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not to leave the church property for 18 months until the case goes before a German court
to decide if they can stay in the country. Our people regularly give German lessons, have
activities, and fellowship with them. It has been amazing to see God’s hand provide for
the spiritual, emotional, and financial needs of this family through our church people,
from outside sources, and from friends.

This experience of helping refugees who cannot do anything in return has been a blessing
for our congregation and for me as well. Germans have been accused
of being xenophobic (having a fear of outsiders) and perhaps
there is a bit of truth in that. Our people, though, have
rallied behind our refugees and received them and
shown them the love of Jesus. It is true that love
has hands and feet!
There have been challenges over the years
since our arrival in 1991 in just working in
the German culture with its differences and
now in recent years with the 12 different
cultures with inherent language barriers,
tastes, preferences, and predispositions.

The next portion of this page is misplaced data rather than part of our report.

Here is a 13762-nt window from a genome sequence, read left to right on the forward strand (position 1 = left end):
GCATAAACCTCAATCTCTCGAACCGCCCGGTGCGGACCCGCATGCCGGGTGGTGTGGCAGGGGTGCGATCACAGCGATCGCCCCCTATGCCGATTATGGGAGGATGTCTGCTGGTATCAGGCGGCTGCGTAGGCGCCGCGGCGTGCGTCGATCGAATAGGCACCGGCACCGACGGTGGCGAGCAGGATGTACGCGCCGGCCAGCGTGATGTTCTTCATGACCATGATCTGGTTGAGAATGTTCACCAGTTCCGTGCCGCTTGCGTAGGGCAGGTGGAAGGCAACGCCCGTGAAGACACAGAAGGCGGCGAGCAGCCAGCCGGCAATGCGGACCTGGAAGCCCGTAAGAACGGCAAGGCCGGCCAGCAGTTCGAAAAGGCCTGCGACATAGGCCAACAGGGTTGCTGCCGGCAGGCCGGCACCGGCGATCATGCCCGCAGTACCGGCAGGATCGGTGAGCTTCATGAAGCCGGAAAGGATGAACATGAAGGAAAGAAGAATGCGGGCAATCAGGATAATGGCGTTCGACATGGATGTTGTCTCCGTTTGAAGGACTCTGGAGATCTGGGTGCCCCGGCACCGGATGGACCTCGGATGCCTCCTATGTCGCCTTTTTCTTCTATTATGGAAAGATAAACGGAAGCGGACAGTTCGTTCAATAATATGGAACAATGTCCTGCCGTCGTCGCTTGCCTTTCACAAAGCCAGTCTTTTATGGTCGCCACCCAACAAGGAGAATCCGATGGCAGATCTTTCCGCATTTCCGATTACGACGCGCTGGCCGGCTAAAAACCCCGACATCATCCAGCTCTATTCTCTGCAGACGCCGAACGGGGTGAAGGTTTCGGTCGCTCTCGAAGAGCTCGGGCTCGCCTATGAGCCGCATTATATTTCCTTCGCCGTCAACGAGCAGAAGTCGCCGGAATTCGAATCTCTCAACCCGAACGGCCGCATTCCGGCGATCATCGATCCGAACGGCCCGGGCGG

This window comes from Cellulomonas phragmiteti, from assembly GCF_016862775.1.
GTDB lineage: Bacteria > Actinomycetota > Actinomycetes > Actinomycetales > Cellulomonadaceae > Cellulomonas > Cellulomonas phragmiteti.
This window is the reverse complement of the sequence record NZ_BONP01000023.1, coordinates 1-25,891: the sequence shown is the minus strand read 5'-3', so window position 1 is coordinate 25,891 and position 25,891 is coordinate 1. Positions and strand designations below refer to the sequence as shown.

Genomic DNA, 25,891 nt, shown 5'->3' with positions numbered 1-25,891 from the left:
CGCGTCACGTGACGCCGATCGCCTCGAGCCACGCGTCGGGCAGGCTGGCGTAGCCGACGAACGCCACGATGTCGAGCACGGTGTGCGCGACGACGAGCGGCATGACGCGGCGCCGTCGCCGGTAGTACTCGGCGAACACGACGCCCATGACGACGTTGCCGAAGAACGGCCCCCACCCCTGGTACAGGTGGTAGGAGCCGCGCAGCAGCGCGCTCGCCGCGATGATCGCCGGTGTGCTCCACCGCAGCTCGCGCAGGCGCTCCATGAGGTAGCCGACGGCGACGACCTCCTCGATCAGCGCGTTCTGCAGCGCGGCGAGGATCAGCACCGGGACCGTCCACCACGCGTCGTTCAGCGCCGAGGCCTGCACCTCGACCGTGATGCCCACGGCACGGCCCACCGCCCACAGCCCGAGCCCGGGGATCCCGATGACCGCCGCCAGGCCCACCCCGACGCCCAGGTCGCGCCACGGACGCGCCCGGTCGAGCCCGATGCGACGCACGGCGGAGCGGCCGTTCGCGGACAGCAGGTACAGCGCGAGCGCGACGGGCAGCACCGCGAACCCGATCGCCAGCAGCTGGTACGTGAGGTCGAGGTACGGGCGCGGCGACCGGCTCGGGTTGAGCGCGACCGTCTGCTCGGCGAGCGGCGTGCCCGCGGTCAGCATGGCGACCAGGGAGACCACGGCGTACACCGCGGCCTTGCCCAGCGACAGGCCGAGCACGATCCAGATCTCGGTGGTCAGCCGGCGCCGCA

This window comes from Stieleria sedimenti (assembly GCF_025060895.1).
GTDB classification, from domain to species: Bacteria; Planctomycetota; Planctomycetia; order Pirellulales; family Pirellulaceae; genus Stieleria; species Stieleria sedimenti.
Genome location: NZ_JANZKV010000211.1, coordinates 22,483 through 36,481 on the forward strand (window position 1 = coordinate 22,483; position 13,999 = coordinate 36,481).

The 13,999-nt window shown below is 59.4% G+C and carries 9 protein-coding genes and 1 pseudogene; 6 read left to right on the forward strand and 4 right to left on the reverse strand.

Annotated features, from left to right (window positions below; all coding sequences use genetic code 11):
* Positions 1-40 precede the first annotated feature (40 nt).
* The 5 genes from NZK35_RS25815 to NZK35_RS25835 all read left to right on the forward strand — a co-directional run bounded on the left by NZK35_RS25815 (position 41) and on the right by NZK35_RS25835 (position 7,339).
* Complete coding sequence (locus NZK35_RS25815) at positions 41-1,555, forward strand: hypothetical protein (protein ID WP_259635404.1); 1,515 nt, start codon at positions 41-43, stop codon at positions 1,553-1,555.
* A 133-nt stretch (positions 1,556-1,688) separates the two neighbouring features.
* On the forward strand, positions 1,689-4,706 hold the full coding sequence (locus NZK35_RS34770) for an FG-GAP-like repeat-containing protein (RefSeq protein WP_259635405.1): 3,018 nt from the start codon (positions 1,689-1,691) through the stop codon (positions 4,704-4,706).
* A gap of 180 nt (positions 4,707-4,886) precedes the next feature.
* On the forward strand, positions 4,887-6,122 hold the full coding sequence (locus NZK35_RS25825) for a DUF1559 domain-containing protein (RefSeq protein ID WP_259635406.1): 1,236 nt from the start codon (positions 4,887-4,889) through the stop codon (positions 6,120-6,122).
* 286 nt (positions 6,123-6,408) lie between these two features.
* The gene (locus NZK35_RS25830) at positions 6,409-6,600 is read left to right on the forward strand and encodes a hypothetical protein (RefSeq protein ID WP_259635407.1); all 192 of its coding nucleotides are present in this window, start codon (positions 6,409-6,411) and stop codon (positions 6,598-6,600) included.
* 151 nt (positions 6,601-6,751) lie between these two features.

It is a reflection of God’s extreme love for
variety and for the nations. Our people—
including the refugees—look forward to
the day when all nations will be represented
before the throne of the Lamb and praise
Him forever. We are getting a little foretaste
now in our little corner of the world! W
Editor’s note: In a recent prayer letter the
Dubbes state that Church asylum has ended:
The Iranian family that lived on the church
property for almost a year and a half are now
in a refugee home awaiting the legal process for
residency in Germany. A German judge ruled
in their favor that they would not be deported
before a court hearing.

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